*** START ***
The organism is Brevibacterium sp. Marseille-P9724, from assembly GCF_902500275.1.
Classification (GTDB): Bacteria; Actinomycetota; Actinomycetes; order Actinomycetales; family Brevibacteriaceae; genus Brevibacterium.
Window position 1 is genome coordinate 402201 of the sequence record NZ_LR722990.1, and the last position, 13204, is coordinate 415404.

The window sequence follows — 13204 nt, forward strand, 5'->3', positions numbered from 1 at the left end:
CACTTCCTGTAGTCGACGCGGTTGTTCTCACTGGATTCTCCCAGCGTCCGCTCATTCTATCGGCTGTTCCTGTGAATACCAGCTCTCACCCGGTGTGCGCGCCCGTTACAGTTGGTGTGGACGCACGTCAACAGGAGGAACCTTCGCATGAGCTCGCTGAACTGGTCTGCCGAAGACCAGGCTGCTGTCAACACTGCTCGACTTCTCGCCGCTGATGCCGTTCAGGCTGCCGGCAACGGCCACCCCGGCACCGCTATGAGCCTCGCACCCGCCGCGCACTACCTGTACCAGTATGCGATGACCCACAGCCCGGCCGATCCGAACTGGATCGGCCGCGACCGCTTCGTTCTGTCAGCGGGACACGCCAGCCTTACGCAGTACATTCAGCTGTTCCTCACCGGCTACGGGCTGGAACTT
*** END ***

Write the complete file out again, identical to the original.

The organism is Brevibacterium sp. Marseille-P9724, from assembly GCF_902500275.1.
Classification (GTDB): Bacteria; Actinomycetota; Actinomycetes; order Actinomycetales; family Brevibacteriaceae; genus Brevibacterium.
Window position 1 is genome coordinate 402201 of the sequence record NZ_LR722990.1, and the last position, 13204, is coordinate 415404.

The window sequence follows — 13204 nt, forward strand, 5'->3', positions numbered from 1 at the left end:
CACTTCCTGTAGTCGACGCGGTTGTTCTCACTGGATTCTCCCAGCGTCCGCTCATTCTATCGGCTGTTCCTGTGAATACCAGCTCTCACCCGGTGTGCGCGCCCGTTACAGTTGGTGTGGACGCACGTCAACAGGAGGAACCTTCGCATGAGCTCGCTGAACTGGTCTGCCGAAGACCAGGCTGCTGTCAACACTGCTCGACTTCTCGCCGCTGATGCCGTTCAGGCTGCCGGCAACGGCCACCCCGGCACCGCTATGAGCCTCGCACCCGCCGCGCACTACCTGTACCAGTATGCGATGACCCACAGCCCGGCCGATCCGAACTGGATCGGCCGCGACCGCTTCGTTCTGTCAGCGGGACACGCCAGCCTTACGCAGTACATTCAGCTGTTCCTCACCGGCTACGGGCTGGAACTT